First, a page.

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Essential Resources for Alzheimer’s Caregivers: Support for Your Selfless Efforts

We know the debilitating effects of Alzheimer’s disease. As the disease progresses, patients require more and more care, which can be challenging for caregivers. From taking on mundane tasks such as paying bills to helping loved ones remember their name, caregivers offer their full support. Now it’s time to receive support to re-energize your efforts!

caregiver giving support to an alzheimer's patient

Signs Of Alzheimer's Caregiver Burnout

Here are some common symptoms of caregiver stress. If you experience any of these signs of stress regularly, talk to your doctor.

  • Denial

  • Anger

  • Social withdrawal

  • Anxiety

  • Depression

  • Exhaustion

  • Sleeplessness

  • Irritability

Health problems begin to take a mental and physical toll. Are you experiencing any of these stressors?

an alzheimer's caregiver suffering from anxiety

“Caregiving often calls us to lean into love we didn’t know possible.” ― Tia Walker

Relaxation Techniques

Relaxation techniques can be very helpful for managing stress. Try one of the following:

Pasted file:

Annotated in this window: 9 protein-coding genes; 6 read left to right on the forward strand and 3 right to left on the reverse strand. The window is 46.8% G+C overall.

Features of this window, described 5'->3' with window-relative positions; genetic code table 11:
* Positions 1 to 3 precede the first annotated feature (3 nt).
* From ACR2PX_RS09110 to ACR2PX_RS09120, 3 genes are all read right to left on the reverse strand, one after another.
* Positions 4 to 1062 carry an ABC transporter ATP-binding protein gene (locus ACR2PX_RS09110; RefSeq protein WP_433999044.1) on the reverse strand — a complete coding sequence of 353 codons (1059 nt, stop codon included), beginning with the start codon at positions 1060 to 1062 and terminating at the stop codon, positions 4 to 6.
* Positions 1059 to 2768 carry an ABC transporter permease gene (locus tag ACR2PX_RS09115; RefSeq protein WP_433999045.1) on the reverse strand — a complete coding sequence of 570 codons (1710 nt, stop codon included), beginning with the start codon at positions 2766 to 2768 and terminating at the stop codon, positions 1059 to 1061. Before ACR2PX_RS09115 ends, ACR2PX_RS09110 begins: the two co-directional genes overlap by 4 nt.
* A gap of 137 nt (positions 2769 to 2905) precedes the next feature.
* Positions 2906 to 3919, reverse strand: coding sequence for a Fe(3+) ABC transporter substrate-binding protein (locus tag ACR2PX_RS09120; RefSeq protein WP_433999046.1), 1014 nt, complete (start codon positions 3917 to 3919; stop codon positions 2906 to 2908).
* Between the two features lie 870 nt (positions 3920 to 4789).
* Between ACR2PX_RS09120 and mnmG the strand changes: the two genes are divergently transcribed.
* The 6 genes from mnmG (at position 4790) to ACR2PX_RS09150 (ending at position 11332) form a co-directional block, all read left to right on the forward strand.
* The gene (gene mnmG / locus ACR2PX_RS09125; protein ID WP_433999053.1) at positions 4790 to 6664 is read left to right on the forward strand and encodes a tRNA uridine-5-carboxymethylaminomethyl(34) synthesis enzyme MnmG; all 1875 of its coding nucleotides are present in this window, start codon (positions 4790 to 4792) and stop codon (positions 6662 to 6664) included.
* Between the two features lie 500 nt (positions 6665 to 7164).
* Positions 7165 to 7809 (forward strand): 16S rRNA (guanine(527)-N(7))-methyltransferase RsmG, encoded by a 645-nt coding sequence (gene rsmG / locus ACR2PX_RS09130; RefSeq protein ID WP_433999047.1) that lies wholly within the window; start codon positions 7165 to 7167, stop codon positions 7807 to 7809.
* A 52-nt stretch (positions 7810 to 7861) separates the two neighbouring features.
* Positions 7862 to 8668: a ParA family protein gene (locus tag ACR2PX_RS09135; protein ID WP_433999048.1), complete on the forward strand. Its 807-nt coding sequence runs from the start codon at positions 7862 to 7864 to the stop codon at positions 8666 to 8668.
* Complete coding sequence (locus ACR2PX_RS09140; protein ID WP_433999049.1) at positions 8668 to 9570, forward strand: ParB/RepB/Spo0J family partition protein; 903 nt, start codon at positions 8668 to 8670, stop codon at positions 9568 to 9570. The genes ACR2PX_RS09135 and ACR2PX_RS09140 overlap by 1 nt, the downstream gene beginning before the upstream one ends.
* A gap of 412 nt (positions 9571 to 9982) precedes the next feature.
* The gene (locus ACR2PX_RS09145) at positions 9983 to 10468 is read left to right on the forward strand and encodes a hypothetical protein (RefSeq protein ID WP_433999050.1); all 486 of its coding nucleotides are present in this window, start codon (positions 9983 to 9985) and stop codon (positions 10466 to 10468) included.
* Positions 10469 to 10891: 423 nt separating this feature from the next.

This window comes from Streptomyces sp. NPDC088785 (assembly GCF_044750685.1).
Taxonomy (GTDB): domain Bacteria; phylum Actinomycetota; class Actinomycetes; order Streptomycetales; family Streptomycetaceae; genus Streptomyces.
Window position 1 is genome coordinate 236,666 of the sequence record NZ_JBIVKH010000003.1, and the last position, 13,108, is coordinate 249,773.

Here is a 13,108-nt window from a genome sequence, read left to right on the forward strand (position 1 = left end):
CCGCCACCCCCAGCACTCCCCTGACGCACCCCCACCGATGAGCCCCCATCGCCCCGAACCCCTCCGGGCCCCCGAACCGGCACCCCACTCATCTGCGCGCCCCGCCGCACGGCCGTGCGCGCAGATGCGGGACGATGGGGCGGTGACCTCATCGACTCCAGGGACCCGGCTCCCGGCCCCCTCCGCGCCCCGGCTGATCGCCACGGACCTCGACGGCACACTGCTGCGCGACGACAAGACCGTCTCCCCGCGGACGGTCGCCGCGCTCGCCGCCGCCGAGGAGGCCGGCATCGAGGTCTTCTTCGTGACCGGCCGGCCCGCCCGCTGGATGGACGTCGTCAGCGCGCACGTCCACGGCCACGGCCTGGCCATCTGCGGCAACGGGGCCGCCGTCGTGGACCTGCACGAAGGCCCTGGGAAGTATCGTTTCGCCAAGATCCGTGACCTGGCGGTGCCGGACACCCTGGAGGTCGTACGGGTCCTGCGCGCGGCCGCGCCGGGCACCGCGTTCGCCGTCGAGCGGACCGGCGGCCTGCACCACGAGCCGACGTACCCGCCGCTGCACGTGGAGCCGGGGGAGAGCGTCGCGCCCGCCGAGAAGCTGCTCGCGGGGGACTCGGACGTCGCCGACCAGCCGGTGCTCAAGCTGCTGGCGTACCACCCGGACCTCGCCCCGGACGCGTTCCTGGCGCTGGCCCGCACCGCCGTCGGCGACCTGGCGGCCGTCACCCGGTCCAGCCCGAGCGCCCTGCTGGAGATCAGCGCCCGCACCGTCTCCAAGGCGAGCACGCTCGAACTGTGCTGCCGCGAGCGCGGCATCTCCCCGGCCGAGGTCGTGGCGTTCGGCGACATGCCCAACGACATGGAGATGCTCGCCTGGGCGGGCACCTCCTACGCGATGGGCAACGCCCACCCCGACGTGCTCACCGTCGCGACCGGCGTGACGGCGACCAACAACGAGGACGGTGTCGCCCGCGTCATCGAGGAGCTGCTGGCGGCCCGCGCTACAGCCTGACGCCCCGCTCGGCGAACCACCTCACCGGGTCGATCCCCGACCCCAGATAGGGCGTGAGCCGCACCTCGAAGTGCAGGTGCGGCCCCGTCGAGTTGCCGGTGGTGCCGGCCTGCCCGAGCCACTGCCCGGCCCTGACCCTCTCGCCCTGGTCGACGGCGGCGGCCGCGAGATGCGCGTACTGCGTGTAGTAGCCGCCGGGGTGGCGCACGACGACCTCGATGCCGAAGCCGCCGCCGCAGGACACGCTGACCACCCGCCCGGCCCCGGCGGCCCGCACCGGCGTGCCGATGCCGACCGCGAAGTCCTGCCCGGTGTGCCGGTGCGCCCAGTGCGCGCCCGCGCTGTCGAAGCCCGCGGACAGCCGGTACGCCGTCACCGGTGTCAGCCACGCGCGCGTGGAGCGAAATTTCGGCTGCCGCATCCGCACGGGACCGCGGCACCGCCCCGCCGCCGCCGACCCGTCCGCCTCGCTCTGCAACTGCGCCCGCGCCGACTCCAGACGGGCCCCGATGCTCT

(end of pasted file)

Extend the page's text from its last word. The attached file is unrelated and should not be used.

• Visualization: mentally picturing a place or situation that is peaceful and calm

  • Meditation: which can be as simple as dedicating 15 minutes a day to letting go of all stressful thoughts

  • Breathing exercises: slowing your breathing and focusing on taking deep breaths

  • Progressive muscle relaxation: tightening and then relaxing each muscle group, starting at one end of your body and working your way to the other end

“Some days, there won’t be a song in your heart. Sing anyway.” — Emory Austin

an alzehimer's caregiver practicing breathing exercises

Develop A Personal Support Plan

Caring for a cognitively impaired adult is an enormous task, and you cannot do it alone.

Ask for help. There’s nothing wrong with accepting help for mundane tasks such as grocery shopping and cleaning to free up some time for you.

Learn or update caregiving skills. You probably weren’t handed an instruction manual when your loved one was diagnosed with Alzheimer’s, but there are books, workshops, and online training resources that can teach caregiving skills.

an alzehimer's caregiver taking care of a loved one

Make use of available resources. There are countless online and community resources like support groups to help you prioritize your efforts and provide effective care.

Plan for your own care. This includes taking time to maintain friendships, social contacts, and professional networks, as well as any hobbies and interests that bring you joy.

"Be determined to handle any challenge in a way that will make you grow." - Les Brown

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